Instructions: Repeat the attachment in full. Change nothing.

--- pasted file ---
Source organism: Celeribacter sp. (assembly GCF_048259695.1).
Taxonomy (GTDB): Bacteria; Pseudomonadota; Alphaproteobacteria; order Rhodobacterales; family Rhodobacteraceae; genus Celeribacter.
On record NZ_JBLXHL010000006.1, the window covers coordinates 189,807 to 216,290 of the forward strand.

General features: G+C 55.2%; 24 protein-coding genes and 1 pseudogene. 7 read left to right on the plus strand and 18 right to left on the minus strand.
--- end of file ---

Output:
Source organism: Celeribacter sp. (assembly GCF_048259695.1).
Taxonomy (GTDB): Bacteria; Pseudomonadota; Alphaproteobacteria; order Rhodobacterales; family Rhodobacteraceae; genus Celeribacter.
On record NZ_JBLXHL010000006.1, the window covers coordinates 189,807 to 216,290 of the forward strand.

General features: G+C 55.2%; 24 protein-coding genes and 1 pseudogene. 7 read left to right on the plus strand and 18 right to left on the minus strand.